Not much is right with UTEP football. They’ve lost five straight games, attendance is horrible and their head coach doesn’t seem to have a clue about how to fix it.
Halfway through the season, the Miners are just as bad as it gets for a 1-5 team. They have two big problems; they can’t score and they can’t stop their opponents from scoring.
They’re ranked 126th in points per game (15.7) and 113th in opponents’ points per game (37.7) out of 128 Division 1 teams. Even worse, they have the second-worst point differential in the country (-22.0).
Warning: this next paragraph is a little harsh, but the analogy is fitting.
To put it in terms the uninitiated can understand: the football team is like a classroom full of kids who can’t read (score) or write (defend).
That’s a pretty bad combo.
BUT, like every classroom, there is always one really smart kid out of the bunch.
That kid is Aaron Jones, he can read with the big boys. He’s about the only thing right with UTEP football. The junior running back is in the midst of another phenomenal season and is on pace to break some school records, if (being the operative word) he stays healthy.
Injuries are always a cause for concern with any team or player, but for Jones and the Miners, it has become commonplace.
2013: Missed final three games of freshman year with broken ribs
2014: Sidelined mid-season for one game
2015: Played two games, underwent season-ending surgery (torn ligaments in ankle)
Even this year, Jones has had some bruises and bumps along the way. Even so, the Burgess High alum is playing better than ever.
Here are his numbers: 104 attempts, 733 yards, 7.0 yards per attempt.
Let’s break this down: He’s fourth in the nation in rushing yards, despite being outside the top 20 in rushing attempts, and he has the highest per attempt average in the nation (minimum 100 attempts).
Jones is legit.
UTEP’s single season rushing record is held by Donald Buckram (2006-10). Buckram is somewhat of an afterthought when you look at his career as a whole. He spent the majority of his time in El Paso as a backup or on the sideline with an injury.
Out of nowhere in 2009, he rushed for 1,594 yards and 18 touchdowns in 12 games. He had three 200-plus yard rushing games in another uneventful 4-8 UTEP season.
Jones is currently on pace to rush for 1,466 yards, leaving him 128 yards short of the record. Considering that he is UTEP’s only weapon on offense–it’s doable.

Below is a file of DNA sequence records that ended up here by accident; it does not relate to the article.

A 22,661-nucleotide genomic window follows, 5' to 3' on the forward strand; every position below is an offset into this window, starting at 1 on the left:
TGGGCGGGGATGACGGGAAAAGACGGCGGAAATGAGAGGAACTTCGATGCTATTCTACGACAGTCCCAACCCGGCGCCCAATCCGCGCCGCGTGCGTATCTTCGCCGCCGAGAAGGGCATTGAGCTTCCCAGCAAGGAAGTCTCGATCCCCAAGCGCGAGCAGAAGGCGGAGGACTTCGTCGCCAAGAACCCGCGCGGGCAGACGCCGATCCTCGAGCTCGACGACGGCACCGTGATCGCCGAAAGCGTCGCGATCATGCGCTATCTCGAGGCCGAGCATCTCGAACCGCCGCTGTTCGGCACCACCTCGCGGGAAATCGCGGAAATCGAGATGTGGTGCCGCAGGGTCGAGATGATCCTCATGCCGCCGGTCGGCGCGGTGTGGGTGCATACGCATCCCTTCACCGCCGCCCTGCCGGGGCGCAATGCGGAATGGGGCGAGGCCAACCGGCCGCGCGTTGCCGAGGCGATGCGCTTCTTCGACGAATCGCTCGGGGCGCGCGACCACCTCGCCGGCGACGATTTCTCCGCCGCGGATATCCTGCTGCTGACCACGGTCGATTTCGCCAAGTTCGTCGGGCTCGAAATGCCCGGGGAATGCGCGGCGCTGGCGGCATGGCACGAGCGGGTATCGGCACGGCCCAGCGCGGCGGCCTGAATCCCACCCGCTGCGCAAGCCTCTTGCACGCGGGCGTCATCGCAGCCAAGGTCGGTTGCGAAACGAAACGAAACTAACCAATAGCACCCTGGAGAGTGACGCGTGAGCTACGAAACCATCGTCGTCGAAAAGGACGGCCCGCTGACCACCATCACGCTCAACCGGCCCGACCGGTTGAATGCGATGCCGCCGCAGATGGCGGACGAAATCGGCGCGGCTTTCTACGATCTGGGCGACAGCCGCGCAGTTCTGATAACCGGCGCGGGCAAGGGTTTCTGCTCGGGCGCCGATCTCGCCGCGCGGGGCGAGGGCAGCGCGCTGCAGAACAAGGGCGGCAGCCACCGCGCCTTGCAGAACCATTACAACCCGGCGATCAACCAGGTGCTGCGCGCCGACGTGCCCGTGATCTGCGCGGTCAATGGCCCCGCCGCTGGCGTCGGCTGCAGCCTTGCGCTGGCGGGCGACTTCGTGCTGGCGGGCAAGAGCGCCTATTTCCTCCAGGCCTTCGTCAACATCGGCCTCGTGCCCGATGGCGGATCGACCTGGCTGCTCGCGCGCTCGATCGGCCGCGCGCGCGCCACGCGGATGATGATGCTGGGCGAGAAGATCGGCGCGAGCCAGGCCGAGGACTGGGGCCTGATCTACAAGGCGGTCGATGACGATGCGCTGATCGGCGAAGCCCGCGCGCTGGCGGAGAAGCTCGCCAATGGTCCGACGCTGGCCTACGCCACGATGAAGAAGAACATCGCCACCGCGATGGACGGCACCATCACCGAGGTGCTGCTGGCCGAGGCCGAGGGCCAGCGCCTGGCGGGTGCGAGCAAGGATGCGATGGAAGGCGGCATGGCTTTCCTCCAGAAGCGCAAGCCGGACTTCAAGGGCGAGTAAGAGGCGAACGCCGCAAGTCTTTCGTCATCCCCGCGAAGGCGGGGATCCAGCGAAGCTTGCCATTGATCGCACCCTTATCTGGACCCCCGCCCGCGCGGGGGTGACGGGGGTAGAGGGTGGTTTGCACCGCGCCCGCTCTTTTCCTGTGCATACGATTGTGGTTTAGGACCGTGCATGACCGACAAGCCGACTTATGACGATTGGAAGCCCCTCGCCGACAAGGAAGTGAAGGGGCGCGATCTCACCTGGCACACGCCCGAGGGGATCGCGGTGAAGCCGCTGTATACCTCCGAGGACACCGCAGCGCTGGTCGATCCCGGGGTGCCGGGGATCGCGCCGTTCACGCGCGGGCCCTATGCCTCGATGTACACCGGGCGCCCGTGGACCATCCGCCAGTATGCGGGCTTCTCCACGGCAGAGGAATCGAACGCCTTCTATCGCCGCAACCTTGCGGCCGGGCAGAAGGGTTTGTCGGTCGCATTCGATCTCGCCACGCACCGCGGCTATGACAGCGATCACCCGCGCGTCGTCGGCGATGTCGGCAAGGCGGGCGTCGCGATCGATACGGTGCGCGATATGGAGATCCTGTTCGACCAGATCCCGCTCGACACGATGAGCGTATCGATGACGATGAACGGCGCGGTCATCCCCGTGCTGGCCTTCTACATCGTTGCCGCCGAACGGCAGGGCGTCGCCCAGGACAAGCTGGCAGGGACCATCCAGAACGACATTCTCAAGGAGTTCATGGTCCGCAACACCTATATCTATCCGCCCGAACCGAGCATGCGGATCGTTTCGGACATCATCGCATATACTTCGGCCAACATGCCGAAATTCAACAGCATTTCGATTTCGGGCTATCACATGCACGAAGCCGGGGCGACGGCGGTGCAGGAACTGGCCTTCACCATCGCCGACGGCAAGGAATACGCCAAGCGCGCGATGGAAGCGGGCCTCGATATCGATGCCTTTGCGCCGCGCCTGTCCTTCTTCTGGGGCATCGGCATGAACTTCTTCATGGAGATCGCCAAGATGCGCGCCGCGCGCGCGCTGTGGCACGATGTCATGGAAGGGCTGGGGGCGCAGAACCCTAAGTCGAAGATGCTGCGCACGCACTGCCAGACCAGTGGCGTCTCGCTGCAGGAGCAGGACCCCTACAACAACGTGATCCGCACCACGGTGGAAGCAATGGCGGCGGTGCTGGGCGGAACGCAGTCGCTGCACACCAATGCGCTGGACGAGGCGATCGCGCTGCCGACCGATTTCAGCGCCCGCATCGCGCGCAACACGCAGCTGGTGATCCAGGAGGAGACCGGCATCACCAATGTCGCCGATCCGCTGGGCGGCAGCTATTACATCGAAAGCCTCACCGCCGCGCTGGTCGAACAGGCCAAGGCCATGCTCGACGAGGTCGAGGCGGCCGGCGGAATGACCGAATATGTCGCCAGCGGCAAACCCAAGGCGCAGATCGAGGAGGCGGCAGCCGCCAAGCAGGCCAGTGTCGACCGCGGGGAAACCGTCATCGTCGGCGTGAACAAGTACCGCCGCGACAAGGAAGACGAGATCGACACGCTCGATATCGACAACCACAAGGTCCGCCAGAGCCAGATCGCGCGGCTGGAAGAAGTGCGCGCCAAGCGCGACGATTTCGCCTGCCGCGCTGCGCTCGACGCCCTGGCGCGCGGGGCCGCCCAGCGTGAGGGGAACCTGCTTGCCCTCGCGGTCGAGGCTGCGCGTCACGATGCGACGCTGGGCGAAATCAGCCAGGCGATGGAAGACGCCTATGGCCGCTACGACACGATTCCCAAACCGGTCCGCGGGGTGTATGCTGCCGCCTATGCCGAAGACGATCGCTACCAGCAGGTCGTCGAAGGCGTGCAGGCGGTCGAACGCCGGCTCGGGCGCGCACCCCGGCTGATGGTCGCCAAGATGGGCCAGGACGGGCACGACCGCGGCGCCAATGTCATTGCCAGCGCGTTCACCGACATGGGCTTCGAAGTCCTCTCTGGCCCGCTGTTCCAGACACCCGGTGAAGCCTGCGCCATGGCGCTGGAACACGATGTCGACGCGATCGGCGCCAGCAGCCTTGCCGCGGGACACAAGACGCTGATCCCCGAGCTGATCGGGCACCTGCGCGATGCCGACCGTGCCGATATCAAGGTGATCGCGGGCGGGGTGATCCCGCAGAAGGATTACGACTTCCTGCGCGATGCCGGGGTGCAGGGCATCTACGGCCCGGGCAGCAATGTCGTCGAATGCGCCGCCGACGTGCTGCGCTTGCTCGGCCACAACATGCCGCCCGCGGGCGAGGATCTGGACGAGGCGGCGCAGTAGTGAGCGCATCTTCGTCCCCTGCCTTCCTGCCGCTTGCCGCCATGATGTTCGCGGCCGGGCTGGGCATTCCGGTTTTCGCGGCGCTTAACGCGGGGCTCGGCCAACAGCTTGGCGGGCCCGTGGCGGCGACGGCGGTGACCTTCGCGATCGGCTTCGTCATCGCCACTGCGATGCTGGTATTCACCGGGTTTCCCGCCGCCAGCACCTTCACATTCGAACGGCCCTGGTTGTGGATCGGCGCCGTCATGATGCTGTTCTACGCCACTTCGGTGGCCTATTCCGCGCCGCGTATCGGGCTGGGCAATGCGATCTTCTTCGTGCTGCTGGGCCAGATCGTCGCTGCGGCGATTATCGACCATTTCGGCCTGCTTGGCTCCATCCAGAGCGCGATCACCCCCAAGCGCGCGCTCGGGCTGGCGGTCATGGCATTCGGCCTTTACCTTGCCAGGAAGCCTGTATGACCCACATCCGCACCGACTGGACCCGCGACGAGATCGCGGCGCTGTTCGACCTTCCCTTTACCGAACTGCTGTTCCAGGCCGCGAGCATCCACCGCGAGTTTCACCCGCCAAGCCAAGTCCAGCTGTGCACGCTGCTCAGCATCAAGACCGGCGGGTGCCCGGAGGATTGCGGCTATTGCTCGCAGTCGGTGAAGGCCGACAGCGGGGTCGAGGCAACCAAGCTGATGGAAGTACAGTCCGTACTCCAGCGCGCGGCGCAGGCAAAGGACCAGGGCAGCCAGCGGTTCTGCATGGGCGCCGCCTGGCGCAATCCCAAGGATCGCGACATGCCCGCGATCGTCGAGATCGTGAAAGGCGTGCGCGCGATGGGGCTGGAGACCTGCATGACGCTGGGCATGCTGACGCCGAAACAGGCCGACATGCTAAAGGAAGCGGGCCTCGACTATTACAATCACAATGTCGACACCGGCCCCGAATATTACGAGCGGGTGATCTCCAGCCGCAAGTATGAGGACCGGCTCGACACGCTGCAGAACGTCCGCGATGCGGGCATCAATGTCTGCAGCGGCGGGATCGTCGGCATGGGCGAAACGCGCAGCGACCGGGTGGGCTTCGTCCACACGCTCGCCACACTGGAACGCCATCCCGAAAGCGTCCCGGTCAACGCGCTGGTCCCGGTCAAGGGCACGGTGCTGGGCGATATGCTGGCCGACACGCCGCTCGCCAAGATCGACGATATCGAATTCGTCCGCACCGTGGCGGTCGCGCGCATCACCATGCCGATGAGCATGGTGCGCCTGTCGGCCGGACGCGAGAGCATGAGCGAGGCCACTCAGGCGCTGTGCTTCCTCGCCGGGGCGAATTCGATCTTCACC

On top of that, Jones only needs 503 yards to become the program’s all-time leading rusher–even more doable.
This is the Miners’ remaining schedule: Oct. 22 at UTSA, Oct. 29 at home vs. Old Dominion, Nov. 5 at home vs. Houston Baptist, Nov. 12 at Florida Atlantic, Nov. 19 at Rice, Nov. 26 at home vs. North Texas.
If the Miners somehow find a way to win five of these games, they will be bowl eligible, giving Jones one more game. But there is no telling whether they will win one, let alone five.
Jones will have two legitimate chances to go over 200 yards against Florida Atlantic (the tenth-worst rush defense in the nation) and Houston Baptist (an FBS school and the Miners’ best shot at their second win of the season).
UTSA, Old Dominion, Rice and North Texas do not have what you would call a “run-stopping-defense.” Old Dominion is the only half-decent team of the four, while the rest are in the bottom half of the nation in run defense.
So, let’s do some conservative math:
Jones rushes for 200 yards against Florida Atlantic and 220 against Houston Baptist
95 yards against Old Dominion
122 yards (his current per-game average) against UTSA, Rice, and North Texas
That equals 881 yards over the final six games, giving him 1,614 yards and the single-season rushing record by 20 yards.
The only thing holding him back is another injury or a blowout. Kugler won’t let Jones sniff the ball if it means risking his star player’s health, let alone when they are getting drilled by 30 plus points. Jones has only hit 20-plus attempts twice this season.
At his current yards per attempt average (7.0), Jones would need 126 attempts to reach 881 yards. That’s 21 attempts on the nose for the last six games, a workload that is not unfathomable, but somewhat unseen by Jones this season.
If the Miners are somewhat competitive and Jones stays healthy it can be done. Then again, the Miners are only somewhat competitive when Jones is healthy. Meaning, Jones only has himself in this somewhat empty quest for glory. He can’t put too much stock in his teammates to carry him over the top.
So there it is–despite one of the worst first halves of the season in recent program history, you, a UTEP football fan (if there are any left), have something to root for.
You might not watch the Miners win another game this season, but you still have a chance to watch the greatest running back in program history do something special.